Some of my favorite memories of fall were made when I was working for Greenfield Village. For those who are not Michiganders, Greenfield Village is an 80-acre complex that is a part of The Henry Ford, an institution founded by Henry Ford in 1929, an outdoor museum consisting of many buildings, most original, some not, that are important to American history. I worked there for almost eleven years, mostly in the Village, and loved every bit of it. It’s a serious thrill to be around buildings and objects that have seen so much history. I worked in the museum a bit, not as exciting to me, but the majority of my time was spent in the Village.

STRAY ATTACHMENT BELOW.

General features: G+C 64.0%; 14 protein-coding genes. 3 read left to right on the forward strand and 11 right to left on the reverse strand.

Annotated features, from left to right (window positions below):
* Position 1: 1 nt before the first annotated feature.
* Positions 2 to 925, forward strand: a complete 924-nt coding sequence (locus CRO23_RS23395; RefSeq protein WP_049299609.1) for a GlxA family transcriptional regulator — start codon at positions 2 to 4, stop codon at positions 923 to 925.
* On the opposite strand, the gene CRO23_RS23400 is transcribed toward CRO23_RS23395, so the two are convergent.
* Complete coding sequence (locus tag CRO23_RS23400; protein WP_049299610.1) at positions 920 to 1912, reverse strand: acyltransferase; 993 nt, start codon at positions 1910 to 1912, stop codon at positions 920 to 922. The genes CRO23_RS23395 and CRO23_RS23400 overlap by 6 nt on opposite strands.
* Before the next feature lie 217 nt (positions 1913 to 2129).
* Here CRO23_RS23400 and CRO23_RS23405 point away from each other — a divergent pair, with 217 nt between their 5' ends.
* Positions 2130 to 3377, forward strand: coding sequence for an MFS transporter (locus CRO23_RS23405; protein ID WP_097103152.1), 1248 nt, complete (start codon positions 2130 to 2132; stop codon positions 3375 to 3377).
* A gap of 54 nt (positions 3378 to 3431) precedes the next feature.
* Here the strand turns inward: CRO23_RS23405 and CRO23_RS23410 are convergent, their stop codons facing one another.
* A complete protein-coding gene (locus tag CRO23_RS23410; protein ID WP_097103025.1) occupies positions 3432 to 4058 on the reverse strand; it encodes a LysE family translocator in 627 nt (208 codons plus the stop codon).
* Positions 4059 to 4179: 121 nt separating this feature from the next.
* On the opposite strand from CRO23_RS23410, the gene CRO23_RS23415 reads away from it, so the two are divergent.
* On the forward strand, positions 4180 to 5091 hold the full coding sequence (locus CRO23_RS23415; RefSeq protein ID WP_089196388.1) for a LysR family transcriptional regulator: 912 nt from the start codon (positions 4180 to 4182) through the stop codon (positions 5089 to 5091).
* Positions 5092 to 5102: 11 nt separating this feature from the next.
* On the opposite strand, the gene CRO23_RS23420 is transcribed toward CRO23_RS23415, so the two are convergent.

I worked on Firestone Farm for three years. Firestone Farm is the farmhouse and barn where the tire mogul, Harvey Firestone, was born and raised in Columbiana County, Ohio. It was moved to Greenfield Village, piece by piece, in the 1980s and has since functioned as a working farm from the 1880s. There, I learned to cook on a coal-burning stove, to care for farm animals, and to run a house with no running water, which comes in handy when the kitchen sink breaks. We sheared sheep, butchered pigs, washed dishes by hand, and grew crops on nine acres. They still do. Every season had its chores and jobs, but autumn was the best! It was harvest time, when all of the hard work over the summer was finally coming to an end. The canning was done, no more weeding, and the little kitchen was snug and cozy.